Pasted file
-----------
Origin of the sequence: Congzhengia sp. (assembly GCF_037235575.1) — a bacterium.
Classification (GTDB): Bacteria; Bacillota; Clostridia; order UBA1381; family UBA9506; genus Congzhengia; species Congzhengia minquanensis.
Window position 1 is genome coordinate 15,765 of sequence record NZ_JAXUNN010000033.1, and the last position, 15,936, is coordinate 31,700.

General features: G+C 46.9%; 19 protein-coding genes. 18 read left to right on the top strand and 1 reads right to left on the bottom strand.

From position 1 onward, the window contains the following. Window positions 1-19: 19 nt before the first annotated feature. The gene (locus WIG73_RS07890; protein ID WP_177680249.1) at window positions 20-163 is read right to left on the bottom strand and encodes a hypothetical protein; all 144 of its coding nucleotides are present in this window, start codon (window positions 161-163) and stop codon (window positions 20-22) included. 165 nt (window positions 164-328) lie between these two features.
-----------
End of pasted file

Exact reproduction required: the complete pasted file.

Origin of the sequence: Congzhengia sp. (assembly GCF_037235575.1) — a bacterium.
Classification (GTDB): Bacteria; Bacillota; Clostridia; order UBA1381; family UBA9506; genus Congzhengia; species Congzhengia minquanensis.
Window position 1 is genome coordinate 15,765 of sequence record NZ_JAXUNN010000033.1, and the last position, 15,936, is coordinate 31,700.

General features: G+C 46.9%; 19 protein-coding genes. 18 read left to right on the top strand and 1 reads right to left on the bottom strand.

From position 1 onward, the window contains the following. Window positions 1-19: 19 nt before the first annotated feature. The gene (locus WIG73_RS07890; protein ID WP_177680249.1) at window positions 20-163 is read right to left on the bottom strand and encodes a hypothetical protein; all 144 of its coding nucleotides are present in this window, start codon (window positions 161-163) and stop codon (window positions 20-22) included. 165 nt (window positions 164-328) lie between these two features.